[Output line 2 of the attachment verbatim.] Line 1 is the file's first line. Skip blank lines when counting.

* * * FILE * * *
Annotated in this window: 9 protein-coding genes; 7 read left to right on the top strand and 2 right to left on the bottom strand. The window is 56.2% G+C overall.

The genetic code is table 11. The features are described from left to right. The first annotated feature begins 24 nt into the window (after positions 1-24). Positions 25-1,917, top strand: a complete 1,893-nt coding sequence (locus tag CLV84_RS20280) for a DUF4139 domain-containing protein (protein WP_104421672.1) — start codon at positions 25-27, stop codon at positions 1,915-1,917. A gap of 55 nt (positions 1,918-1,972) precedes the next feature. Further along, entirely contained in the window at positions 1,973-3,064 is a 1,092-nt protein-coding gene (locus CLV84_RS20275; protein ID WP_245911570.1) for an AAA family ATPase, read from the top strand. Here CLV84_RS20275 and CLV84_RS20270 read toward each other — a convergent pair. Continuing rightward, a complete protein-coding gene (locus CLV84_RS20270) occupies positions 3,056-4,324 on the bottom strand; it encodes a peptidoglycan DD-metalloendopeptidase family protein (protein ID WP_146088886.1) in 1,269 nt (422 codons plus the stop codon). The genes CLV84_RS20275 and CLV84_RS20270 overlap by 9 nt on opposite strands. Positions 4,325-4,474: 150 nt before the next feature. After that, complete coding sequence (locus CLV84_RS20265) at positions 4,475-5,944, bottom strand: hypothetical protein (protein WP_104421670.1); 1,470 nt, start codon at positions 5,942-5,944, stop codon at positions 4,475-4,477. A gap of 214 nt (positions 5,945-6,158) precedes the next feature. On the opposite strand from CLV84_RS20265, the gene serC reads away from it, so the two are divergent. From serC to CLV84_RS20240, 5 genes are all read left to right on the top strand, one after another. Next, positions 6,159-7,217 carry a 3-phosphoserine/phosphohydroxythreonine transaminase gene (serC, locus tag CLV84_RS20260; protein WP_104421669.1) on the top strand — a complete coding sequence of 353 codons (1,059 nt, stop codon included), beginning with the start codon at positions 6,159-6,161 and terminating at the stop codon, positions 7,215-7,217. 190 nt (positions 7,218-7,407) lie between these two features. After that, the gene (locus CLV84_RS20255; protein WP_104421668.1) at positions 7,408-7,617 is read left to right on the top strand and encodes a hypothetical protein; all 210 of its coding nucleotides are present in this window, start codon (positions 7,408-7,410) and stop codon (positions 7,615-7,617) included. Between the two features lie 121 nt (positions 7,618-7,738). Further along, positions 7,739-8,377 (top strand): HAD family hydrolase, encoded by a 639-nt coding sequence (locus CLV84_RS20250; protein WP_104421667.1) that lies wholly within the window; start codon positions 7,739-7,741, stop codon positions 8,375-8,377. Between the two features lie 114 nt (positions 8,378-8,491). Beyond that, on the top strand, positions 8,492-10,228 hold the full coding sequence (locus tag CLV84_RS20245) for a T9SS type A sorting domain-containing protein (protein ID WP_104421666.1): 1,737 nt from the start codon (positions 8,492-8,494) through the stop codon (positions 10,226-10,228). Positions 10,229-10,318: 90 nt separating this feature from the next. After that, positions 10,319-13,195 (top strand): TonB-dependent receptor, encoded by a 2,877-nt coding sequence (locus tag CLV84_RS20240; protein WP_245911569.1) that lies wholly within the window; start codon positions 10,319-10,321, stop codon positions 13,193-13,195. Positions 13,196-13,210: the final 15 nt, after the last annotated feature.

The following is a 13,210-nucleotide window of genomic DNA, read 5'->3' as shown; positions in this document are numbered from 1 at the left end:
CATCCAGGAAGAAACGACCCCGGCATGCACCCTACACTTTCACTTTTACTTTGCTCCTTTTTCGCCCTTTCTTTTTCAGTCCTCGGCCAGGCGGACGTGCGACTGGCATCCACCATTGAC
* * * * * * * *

The genetic code is table 11. The features are described from left to right. The first annotated feature begins 24 nt into the window (after positions 1-24). Positions 25-1,917, top strand: a complete 1,893-nt coding sequence (locus tag CLV84_RS20280) for a DUF4139 domain-containing protein (protein WP_104421672.1) — start codon at positions 25-27, stop codon at positions 1,915-1,917. A gap of 55 nt (positions 1,918-1,972) precedes the next feature. Further along, entirely contained in the window at positions 1,973-3,064 is a 1,092-nt protein-coding gene (locus CLV84_RS20275; protein ID WP_245911570.1) for an AAA family ATPase, read from the top strand. Here CLV84_RS20275 and CLV84_RS20270 read toward each other — a convergent pair. Continuing rightward, a complete protein-coding gene (locus CLV84_RS20270) occupies positions 3,056-4,324 on the bottom strand; it encodes a peptidoglycan DD-metalloendopeptidase family protein (protein ID WP_146088886.1) in 1,269 nt (422 codons plus the stop codon). The genes CLV84_RS20275 and CLV84_RS20270 overlap by 9 nt on opposite strands. Positions 4,325-4,474: 150 nt before the next feature. After that, complete coding sequence (locus CLV84_RS20265) at positions 4,475-5,944, bottom strand: hypothetical protein (protein WP_104421670.1); 1,470 nt, start codon at positions 5,942-5,944, stop codon at positions 4,475-4,477. A gap of 214 nt (positions 5,945-6,158) precedes the next feature. On the opposite strand from CLV84_RS20265, the gene serC reads away from it, so the two are divergent. From serC to CLV84_RS20240, 5 genes are all read left to right on the top strand, one after another. Next, positions 6,159-7,217 carry a 3-phosphoserine/phosphohydroxythreonine transaminase gene (serC, locus tag CLV84_RS20260; protein WP_104421669.1) on the top strand — a complete coding sequence of 353 codons (1,059 nt, stop codon included), beginning with the start codon at positions 6,159-6,161 and terminating at the stop codon, positions 7,215-7,217. 190 nt (positions 7,218-7,407) lie between these two features. After that, the gene (locus CLV84_RS20255; protein WP_104421668.1) at positions 7,408-7,617 is read left to right on the top strand and encodes a hypothetical protein; all 210 of its coding nucleotides are present in this window, start codon (positions 7,408-7,410) and stop codon (positions 7,615-7,617) included. Between the two features lie 121 nt (positions 7,618-7,738). Further along, positions 7,739-8,377 (top strand): HAD family hydrolase, encoded by a 639-nt coding sequence (locus CLV84_RS20250; protein WP_104421667.1) that lies wholly within the window; start codon positions 7,739-7,741, stop codon positions 8,375-8,377. Between the two features lie 114 nt (positions 8,378-8,491). Beyond that, on the top strand, positions 8,492-10,228 hold the full coding sequence (locus tag CLV84_RS20245) for a T9SS type A sorting domain-containing protein (protein ID WP_104421666.1): 1,737 nt from the start codon (positions 8,492-8,494) through the stop codon (positions 10,226-10,228). Positions 10,229-10,318: 90 nt separating this feature from the next. After that, positions 10,319-13,195 (top strand): TonB-dependent receptor, encoded by a 2,877-nt coding sequence (locus tag CLV84_RS20240; protein WP_245911569.1) that lies wholly within the window; start codon positions 10,319-10,321, stop codon positions 13,193-13,195. Positions 13,196-13,210: the final 15 nt, after the last annotated feature.